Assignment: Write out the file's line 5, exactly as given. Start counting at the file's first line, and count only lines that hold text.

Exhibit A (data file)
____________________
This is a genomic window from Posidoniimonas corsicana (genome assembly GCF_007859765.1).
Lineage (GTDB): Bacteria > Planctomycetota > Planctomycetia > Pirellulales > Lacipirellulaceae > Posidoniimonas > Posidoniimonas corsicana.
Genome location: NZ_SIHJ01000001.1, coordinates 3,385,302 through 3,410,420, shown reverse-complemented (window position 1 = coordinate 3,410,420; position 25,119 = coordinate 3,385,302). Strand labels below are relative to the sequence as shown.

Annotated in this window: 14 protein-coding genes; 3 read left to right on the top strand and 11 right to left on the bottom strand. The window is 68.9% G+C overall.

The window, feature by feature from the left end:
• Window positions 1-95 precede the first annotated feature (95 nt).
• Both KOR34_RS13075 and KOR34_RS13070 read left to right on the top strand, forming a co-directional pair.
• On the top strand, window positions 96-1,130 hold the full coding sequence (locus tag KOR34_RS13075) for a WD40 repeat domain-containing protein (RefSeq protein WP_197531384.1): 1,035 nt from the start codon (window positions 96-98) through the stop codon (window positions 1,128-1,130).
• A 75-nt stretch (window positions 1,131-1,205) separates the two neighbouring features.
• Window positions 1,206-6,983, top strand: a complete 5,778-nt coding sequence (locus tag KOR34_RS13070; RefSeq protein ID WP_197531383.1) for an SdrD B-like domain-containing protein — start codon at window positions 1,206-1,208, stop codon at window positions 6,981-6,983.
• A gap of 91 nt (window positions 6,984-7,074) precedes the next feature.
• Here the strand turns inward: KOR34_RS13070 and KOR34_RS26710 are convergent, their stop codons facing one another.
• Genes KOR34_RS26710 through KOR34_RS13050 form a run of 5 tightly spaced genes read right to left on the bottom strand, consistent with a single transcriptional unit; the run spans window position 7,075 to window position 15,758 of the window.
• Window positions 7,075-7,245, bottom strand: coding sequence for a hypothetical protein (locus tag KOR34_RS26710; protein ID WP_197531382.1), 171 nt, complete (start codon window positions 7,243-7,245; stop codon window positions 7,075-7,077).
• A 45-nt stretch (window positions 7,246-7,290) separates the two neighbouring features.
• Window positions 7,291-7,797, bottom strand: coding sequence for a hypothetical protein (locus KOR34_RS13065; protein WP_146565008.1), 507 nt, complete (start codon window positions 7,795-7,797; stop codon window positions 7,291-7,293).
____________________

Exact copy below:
The window, feature by feature from the left end: